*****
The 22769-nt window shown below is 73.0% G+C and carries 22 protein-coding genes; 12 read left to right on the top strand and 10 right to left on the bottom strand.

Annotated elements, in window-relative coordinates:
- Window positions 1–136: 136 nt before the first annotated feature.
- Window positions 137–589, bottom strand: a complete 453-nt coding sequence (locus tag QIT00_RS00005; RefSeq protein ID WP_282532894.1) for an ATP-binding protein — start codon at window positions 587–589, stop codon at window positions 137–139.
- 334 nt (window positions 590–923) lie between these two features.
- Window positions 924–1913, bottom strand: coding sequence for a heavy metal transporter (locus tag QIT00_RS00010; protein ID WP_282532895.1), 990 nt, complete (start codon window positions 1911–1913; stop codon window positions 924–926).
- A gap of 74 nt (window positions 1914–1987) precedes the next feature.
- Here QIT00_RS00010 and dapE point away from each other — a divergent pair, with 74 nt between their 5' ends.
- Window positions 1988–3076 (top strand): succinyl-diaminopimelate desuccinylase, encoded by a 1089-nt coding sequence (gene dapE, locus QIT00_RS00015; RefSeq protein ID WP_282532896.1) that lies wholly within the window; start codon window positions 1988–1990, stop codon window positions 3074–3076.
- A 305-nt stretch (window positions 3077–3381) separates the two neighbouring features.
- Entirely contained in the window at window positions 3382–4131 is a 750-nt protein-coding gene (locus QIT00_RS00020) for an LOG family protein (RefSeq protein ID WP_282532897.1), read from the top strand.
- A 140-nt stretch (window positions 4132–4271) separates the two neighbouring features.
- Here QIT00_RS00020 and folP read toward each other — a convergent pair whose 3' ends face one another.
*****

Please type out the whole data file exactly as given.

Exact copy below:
The 22769-nt window shown below is 73.0% G+C and carries 22 protein-coding genes; 12 read left to right on the top strand and 10 right to left on the bottom strand.

Annotated elements, in window-relative coordinates:
- Window positions 1–136: 136 nt before the first annotated feature.
- Window positions 137–589, bottom strand: a complete 453-nt coding sequence (locus tag QIT00_RS00005; RefSeq protein ID WP_282532894.1) for an ATP-binding protein — start codon at window positions 587–589, stop codon at window positions 137–139.
- 334 nt (window positions 590–923) lie between these two features.
- Window positions 924–1913, bottom strand: coding sequence for a heavy metal transporter (locus tag QIT00_RS00010; protein ID WP_282532895.1), 990 nt, complete (start codon window positions 1911–1913; stop codon window positions 924–926).
- A gap of 74 nt (window positions 1914–1987) precedes the next feature.
- Here QIT00_RS00010 and dapE point away from each other — a divergent pair, with 74 nt between their 5' ends.
- Window positions 1988–3076 (top strand): succinyl-diaminopimelate desuccinylase, encoded by a 1089-nt coding sequence (gene dapE, locus QIT00_RS00015; RefSeq protein ID WP_282532896.1) that lies wholly within the window; start codon window positions 1988–1990, stop codon window positions 3074–3076.
- A 305-nt stretch (window positions 3077–3381) separates the two neighbouring features.
- Entirely contained in the window at window positions 3382–4131 is a 750-nt protein-coding gene (locus QIT00_RS00020) for an LOG family protein (RefSeq protein ID WP_282532897.1), read from the top strand.
- A 140-nt stretch (window positions 4132–4271) separates the two neighbouring features.
- Here QIT00_RS00020 and folP read toward each other — a convergent pair whose 3' ends face one another.